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Classification of Plant Disease

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PLANT PATHOLOGY CLASSIFICATION OF PLANT DISEASE ON THE BASIS OF SYMPTOMS ON THE BASIS OF ORGANS THEY ATTACK ON THE BASIS OF PARTS ON THE BASIS OF GEOGRAPHIC DISTRIBUTION ETC. – PowerPoint PPT presentation

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Title: Classification of Plant Disease


1
CLASSIFICATION OF PLANT DISEASE
  • SUBMITTED BY
  • SOMBIR KASHYAP
  • MSC FINAL
  • 5077
  • SUBMITTED TO
  • DR SUNDER SINGH ARYA
  • PROFESSOR DEPARTMENT OF BOTANY MDU ROHTAK

2
DEFINITION
  • Plant disease an impairment of the normal state
    of a plant that interrupts or modifies its vital
    functions.
  • Or
  • A malfunctioning process that is caused by
    continuous irritation and produce symptoms.
  • The organisms that cause disease are called
    pathogen.
  • E.g. bacteria, fungi, viruses and protozoa etc.
  • The study of disease condition is called
    pathology, also known as phytopathology

3
Difference between healthy and diseased plant
  • HEALTHY PLANT
  • Normal physiological functions including
  • Normal cell division, differentiation and
    development
  • Absorption of water and minerals from the soil
    and translocation
  • Photosynthesis
  • Reproduction
  • SICK /DISEASED PLANT
  • A plant would not have all of these functions

4
CLASSIFICATION ON THE BASIS OF CAUSE
  • Infectious disease a disease that is caused by
    a pathogen that can spread from a diseased plant
    to healthy plant.
  • Disease is caused by living organisms.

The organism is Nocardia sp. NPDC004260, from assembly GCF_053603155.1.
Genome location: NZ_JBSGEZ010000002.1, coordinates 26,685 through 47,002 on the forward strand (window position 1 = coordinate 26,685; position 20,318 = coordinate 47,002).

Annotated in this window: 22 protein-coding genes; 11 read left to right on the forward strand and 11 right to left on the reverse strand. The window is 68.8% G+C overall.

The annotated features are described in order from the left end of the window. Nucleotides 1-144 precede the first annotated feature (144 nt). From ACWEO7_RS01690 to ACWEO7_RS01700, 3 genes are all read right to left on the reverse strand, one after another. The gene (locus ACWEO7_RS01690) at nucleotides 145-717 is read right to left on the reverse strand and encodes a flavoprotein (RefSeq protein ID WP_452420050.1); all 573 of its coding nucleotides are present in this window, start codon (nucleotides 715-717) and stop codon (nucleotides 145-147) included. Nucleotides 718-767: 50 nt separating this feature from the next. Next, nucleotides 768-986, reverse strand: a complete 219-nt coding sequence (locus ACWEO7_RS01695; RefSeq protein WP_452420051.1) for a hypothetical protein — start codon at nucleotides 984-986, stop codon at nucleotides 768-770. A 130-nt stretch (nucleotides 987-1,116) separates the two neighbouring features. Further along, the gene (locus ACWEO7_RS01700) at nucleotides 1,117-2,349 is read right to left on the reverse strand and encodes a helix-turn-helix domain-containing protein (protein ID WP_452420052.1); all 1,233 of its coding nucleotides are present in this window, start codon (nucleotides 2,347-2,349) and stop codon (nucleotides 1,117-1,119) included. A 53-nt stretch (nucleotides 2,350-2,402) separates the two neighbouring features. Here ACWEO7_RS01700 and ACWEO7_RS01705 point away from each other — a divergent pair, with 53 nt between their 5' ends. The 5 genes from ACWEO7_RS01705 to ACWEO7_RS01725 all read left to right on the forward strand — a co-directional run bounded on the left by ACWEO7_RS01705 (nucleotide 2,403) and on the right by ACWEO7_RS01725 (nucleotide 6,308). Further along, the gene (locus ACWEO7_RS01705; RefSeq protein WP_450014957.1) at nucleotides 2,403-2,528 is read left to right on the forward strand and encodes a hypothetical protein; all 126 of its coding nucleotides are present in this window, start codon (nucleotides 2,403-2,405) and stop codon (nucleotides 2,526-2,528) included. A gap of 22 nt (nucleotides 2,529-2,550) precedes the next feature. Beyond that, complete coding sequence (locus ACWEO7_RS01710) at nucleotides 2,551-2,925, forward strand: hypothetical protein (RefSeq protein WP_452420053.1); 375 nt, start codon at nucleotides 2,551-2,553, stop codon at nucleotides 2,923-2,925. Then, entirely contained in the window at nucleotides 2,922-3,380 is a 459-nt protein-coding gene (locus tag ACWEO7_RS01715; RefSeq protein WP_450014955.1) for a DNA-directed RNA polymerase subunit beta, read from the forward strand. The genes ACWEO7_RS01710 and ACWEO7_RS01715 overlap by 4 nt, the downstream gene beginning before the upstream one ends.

• It is also known as parasitic and biotic disease
  • E.g. fungi, bacteria, virus, phytoplasma,
    nematodes, higher parasitic plants etc.
  • Such as Pectobacterium atrosepticum (a potato
    pathogen)

5
  • Non-infectious disease disease that is caused
    by non-living organisms.
  • Could not be spread to other healthy plant
  • Such as factors
  • Unfavourable environment e.g. frost injury,
    physiological wilt.
  • Too low/high temperature
  • Lack/excess of soil moisture
  • Air pollution
  • Nutrient deficiency- e.g. khaira disease in rice
    due deficiency of Zinc
  • Mineral toxicity
  • Soil acidity or alkalinity

6
ON THE BASIS OF OCCURRENCE AND GEOGRAPHIC
DISTRIBUTION
  • Endemic when a disease more or less constantly
    prevalent from year to year.
  • These diseases are natural to one country or part
    of the earth.
  • E.g. wart disease in potato in Darjeeling
  • Epidemic such a disease occurs periodically but
    in severe state involving major area of crop.
  • It may be constantly present in the locality.
  • This is because the environmental conditions
    favourable for rapid disease development occur
    only periodically.
  • E.g. rust, late blight, mildews.
  • Pandemic
  • E.g. late blight of potato
  • Sporadic these diseases occur at very irregular
    intervals and locations and in relatively few
    instances.
  • A given disease may be endemic in one region and
    epidemic in another.
  • E.g. leaf blight, wilt.

7
On the basis of natural perpetuation and mode of
infection
  • Soil borne pathogen survive in soil or on
    infested plant debris lying in soil either as
    their resting spores or as mycelial strands and
    rhizomorphs.
  • E.g. Root rot , wilt and seedling blight
  • Air borne the micro-organisms are spread
    through air and attack the plants causing disease
  • E.g. blight, rust, powdery mildew.
  • Seed borne the micro-organisms are carried
    along with seeds
  • E.g. damping off

8
On the basis of symptoms
  • Rust caused by Basidiomycetes of the order
    Uredinales
  • Mostly attack on leaves and stems
  • Appear as numerous rusty, orange, yellow, or even
    white-coloured spots that ruptured epidermis
  • Some form local spots, swelling and even galls
  • E.g. stem rust of wheat caused by Puccinia
    graminis, yellow or stripe rust of wheat , rye,
    and barley is caused P. striiformis, leaf rust of
    wheat and rye by P. triticina , leaf rust of
    barley , crown rust of oats , corn rust ,
    sugarcane rust , sorghum rust ,coffee leaf rust
    ( Hemileia vastatrix ) , cedar apple rust (
    Gymnosporangium juniperi ) etc

9
Rust on wheat leaf, stripe,stem
10
Rust on sugarcane leaf
11
Coffee leaf rust
12
  • Smuts caused by a fungus of the order
    Ustilaginales.
  • Many types of plant affected , but smuts are
    important in cereals and other grasses.
  • They produce a mass of black , powdery spores and
    no grains are formed.